Sounds pretty good, right? So consider the following options:

GIS-SIG 25rd Annual Conference, April 12th, Burgundy Basin, Pittsford, NY.  Its unfortunate I cannot make GIS-SIG this year as it is one of my most favorite statewide one-day shows.  GIS/SIG provides the premier geospatial professional forum in the Rochester/Genesee Finger Lakes/Western New York region for GIS practitioners focusing on trends and policies relating to new geospatial technologies and current projects.  With a loyal membership and Board of Directors, the size and content of the GIS/SIG conference is broad enough to often substitute as an annual state conference for many GIS practitioners in the western half of the state. This year’s conference again includes vendor displays and an agenda covering topics such as drones, open source, and mobile apps among others as well as a keynote address by Steve Coast, Founder of OpenStreetMap.   Corporate sponsorship keeps the price tag of an individual registration at under a $100 for the day which also includes lunch. Online registration is available and while you are at the GIS/SIG website you can also see the many resources and links GIS/SIG provides to its user community.  This is a great show and if you have the opportunity to attend, I highly recommend it.

Long Island GIS (LIGIS)  2016 Spring User Conference, April 15th, SUNY Farmingdale, Farmingdale, NY.  LIGIS meetings and conferences have grown in structure and content recently and this spring’s April 15th meeting is anticipated to illustrate these continued improvements.  And the big plus for the Long Island GIS community is that the show is free.   While the agenda is close to being finalized, already confirmed is a U.S. Census Bureau “Map Tab Lab” workshop, plans for a user-submitted map session, and anticipated presentations from government, nonprofits, and industry.    Those interested in attending can monitor conference specifics at the LIGIS homepage.  Located in central Long Island on the SUNY Farmingdale campus, this is a not-to-miss conference for the  extended GIS/geospatial community on “the Island” with limited travel budgets.  Make plans to attend.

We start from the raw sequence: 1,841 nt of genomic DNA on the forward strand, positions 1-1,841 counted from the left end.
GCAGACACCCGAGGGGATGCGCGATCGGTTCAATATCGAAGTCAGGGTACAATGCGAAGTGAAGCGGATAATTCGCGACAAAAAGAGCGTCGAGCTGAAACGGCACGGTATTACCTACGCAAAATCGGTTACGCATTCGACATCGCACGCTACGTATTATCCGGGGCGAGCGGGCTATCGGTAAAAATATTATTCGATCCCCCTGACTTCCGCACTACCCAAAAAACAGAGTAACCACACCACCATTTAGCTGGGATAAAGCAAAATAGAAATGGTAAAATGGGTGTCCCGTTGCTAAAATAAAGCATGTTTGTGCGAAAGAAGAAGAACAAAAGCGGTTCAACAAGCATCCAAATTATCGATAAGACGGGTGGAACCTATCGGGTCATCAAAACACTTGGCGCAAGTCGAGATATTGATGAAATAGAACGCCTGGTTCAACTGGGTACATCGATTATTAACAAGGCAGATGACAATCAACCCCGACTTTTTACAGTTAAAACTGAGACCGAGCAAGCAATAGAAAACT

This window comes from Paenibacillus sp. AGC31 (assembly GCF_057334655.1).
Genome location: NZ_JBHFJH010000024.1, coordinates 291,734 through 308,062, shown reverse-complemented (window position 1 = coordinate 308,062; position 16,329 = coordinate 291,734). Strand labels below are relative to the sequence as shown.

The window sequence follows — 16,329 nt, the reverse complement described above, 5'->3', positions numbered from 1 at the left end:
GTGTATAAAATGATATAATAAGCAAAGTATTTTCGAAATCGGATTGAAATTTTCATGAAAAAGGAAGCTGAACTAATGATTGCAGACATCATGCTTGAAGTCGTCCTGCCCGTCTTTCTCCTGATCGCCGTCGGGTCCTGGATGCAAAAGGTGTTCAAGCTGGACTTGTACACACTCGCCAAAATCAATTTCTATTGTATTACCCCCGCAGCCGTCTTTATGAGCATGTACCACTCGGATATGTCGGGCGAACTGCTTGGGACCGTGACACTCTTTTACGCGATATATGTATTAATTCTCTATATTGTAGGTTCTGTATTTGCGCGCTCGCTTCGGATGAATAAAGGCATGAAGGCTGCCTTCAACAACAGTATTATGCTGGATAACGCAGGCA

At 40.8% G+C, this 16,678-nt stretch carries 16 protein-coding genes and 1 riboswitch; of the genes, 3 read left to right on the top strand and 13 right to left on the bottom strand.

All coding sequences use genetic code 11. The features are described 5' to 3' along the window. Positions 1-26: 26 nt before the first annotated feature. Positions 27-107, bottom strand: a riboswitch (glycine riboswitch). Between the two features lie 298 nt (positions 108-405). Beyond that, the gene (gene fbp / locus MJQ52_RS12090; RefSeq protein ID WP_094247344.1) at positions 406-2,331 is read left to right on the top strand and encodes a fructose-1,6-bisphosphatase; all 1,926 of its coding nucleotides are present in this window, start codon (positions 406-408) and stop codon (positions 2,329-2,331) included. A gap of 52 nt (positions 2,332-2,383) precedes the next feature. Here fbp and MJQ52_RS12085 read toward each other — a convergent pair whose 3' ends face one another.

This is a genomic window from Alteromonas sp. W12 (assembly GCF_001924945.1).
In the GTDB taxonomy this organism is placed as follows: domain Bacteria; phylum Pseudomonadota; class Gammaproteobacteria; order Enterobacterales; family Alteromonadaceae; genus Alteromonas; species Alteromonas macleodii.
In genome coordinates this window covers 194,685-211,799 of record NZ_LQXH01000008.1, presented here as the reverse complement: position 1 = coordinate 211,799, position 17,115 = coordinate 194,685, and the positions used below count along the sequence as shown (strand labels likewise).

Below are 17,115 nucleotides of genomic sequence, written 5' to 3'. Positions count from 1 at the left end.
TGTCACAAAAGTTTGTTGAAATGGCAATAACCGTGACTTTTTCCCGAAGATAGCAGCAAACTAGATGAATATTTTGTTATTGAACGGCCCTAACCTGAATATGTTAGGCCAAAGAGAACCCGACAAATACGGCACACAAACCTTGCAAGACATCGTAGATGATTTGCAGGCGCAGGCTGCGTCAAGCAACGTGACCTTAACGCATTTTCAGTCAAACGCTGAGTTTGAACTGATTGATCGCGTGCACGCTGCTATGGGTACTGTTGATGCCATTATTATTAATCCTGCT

Northeast Arc User Group (NEARC) Meeting, May 9th, University of Massachusetts, Amherst, MA. Though not in New York State, the 2016 Spring NEARC meeting is conveniently located in Amherst, MA which is easily accessible to the Albany Capital District and GIS professionals in eastern New York State. Once considered the smaller venue of the NEARC suite of meetings, Spring NEARC grew too large at its original site and moved to the conference center at the University of Massachusetts which actually hosted the annual NEARC conference in the early 1990s.   Unlike the GIS/SIG conference which is software vendor independent, this show is very much ESRI centric though is packed with high quality user presentations. Even though only one day, the show  has grown to be so popular that it now competes with the larger multi-day GIS shows and conferences across New England.   Price tag for attending:  $65 which includes lunch.  If you can afford an overnight, activities the evening before downtown Amherst and a hotel room at the UMass conference center make it even more worth your while. (As of the day of this blog post, the May 9th agenda was still in development.)    If your organization is an ESRI shop – this is a Spring show not to miss.